The Wicked Deep by Shea Earnshaw (310 pages)
“The Wicked Deep” Feels Like A West Coast Companion to Modern Salem Stories
In 1823, the Swan Sisters, new to town and rather scandalous, are drowned for the crime of witchcraft on the Summer Solstice in the coastal town of Sparrow, Oregon. Now, as legend has it, the three sisters come back each Summer Solstice to inhabit the bodies of young girls to lure boys to their watery graves. While many in town believe this just coincidence, most believe the Sisters are real. When Penny, a bit of an outcast herself, meets new-to-town Bo, they begin to unravel this two-hundred-year-old mystery.
An Eerily Beautiful Tale of Revenge and Revelation
To be honest, I was initially drawn to The Wicked Deep by the cover (I know). The dark background is lit with iridescent wording and design. I feel like this is a good metaphor for the story. With the Salem-like executions of women outside the inner circle and the modern-day mystery, this story juggles many elements and does so almost flawlessly.
This paranormal mystery balances on a plane somewhere between the real and the supernatural. As the story opens, we learn that boys do in fact drown in the harbour every summer. We are unsure, as is protagonist Penny, whether this is due to terrible coincidence, some sort of dark pact, or is in fact the work of the Swan Sisters. All the while, the local high school students prepare for their annual Summer Solstice beach party.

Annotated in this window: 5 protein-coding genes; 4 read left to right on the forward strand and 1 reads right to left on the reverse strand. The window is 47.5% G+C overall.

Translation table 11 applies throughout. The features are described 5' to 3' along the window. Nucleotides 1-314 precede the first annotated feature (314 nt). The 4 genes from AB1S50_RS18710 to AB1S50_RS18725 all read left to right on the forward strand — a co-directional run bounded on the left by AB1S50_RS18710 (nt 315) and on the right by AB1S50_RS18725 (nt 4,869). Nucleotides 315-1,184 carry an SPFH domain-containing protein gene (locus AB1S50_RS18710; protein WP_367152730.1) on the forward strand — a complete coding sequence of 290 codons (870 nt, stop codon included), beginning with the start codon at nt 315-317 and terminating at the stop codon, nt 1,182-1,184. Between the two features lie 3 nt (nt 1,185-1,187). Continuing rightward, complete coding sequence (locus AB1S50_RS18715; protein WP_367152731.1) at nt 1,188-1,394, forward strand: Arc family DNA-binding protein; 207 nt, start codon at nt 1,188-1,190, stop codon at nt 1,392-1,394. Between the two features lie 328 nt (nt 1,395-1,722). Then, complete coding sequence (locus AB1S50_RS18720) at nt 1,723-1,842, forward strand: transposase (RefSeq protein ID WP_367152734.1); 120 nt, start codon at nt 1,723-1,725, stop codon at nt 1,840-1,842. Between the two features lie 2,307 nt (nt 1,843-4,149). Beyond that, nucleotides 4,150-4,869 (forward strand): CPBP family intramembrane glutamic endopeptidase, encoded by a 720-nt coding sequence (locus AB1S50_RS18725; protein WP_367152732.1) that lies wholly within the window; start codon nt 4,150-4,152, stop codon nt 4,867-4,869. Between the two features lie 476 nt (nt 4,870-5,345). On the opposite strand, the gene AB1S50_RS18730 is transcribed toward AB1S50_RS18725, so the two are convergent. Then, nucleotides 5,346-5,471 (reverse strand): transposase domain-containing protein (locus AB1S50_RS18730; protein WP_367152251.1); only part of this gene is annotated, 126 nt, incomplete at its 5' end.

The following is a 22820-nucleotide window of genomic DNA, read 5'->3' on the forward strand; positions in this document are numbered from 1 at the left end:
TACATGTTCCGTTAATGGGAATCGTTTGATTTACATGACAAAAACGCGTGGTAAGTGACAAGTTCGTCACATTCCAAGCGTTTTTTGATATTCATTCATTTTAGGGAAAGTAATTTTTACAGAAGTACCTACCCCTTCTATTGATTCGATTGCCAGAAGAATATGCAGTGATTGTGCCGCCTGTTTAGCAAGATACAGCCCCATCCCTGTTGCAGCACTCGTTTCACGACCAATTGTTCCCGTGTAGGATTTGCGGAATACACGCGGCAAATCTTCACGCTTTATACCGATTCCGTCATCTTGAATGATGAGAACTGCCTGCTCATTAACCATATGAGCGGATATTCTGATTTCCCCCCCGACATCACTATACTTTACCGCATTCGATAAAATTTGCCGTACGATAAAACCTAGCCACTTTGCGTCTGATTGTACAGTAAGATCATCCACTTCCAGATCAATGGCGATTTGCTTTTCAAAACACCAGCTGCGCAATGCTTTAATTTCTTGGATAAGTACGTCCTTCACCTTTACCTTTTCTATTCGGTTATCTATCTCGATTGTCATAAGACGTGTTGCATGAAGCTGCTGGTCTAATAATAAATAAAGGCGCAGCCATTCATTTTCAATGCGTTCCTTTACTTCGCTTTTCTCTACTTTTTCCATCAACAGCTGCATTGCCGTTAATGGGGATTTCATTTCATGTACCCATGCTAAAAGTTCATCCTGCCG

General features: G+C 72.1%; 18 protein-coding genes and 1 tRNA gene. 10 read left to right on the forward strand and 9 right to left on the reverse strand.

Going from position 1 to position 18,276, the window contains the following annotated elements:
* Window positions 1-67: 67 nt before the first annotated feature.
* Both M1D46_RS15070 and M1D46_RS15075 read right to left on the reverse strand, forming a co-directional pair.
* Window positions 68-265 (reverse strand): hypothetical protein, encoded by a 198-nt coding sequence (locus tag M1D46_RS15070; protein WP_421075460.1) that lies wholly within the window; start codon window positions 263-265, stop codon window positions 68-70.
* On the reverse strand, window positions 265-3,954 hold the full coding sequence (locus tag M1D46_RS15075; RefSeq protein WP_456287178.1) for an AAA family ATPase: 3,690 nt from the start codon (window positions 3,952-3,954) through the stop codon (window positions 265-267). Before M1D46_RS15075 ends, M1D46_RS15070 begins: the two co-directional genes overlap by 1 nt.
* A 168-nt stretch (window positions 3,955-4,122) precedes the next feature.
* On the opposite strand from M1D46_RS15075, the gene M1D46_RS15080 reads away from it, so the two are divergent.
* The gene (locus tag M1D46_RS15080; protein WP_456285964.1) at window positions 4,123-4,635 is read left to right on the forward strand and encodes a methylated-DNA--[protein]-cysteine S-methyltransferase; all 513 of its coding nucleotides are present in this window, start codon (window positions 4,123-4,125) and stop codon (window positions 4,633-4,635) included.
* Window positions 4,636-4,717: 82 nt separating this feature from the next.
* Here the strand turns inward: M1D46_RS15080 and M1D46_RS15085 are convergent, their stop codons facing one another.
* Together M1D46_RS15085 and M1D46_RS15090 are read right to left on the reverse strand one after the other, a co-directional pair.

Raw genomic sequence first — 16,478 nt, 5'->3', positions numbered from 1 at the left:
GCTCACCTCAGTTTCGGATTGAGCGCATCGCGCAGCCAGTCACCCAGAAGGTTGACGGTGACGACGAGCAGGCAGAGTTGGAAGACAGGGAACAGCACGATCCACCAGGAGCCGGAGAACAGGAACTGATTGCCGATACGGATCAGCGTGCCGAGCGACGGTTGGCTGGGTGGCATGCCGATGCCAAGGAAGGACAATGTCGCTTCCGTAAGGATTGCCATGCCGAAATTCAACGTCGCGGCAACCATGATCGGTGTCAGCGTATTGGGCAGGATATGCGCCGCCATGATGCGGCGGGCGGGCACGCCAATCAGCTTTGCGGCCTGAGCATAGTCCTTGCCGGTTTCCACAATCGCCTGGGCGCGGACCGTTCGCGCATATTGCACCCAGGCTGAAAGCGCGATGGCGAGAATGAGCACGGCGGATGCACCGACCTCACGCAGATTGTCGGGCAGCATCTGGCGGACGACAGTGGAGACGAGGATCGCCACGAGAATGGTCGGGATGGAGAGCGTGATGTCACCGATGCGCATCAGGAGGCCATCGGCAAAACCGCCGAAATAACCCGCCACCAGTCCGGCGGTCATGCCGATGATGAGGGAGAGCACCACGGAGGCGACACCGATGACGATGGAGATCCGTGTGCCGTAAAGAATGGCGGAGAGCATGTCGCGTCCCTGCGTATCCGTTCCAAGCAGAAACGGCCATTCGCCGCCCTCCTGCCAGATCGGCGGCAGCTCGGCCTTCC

During the party, some girls brave the dark waters, tempting the Swan Sisters to inhabit their bodies. The next day, a boy’s body is pulled from the harbour. Penny soon meets Bo, a newcomer, and fills him in on the town’s history. While Bo was unaware of the Swan Sisters’ legend, he has greater goals than tourism.
Throughout the book, Earnshaw balances many elements, including mystery, curses, and persecution, while also telling the story of two unlikely strangers falling for each other.
The Bottom Line: 4/5 Brookie Stars
This book’s atmosphere was truly brackish; I could almost taste the salt in the air as I read. I love the care Earnshaw takes to make the line between magical and real extremely blurry. Because Penny is a skeptic, we are able to view the town of Sparrow through familiar eyes and judge each new element as it comes.
What book should we review next? Let us know by emailing us here!
Rachel Gomes is a 30-something high school English teacher who lives with her high school sweetheart-turned-husband and their son. Rachel is a voracious reader who loves to learn and has her doctorate in Curriculum and Instruction. She’s happiest listening to podcasts and talking to friends about the latest news in nerd culture.
Favourite book: Don’t make me choose between A Song of Ice and Fire and Harry Potter
Favourite brunch spot: The Farmer’s Table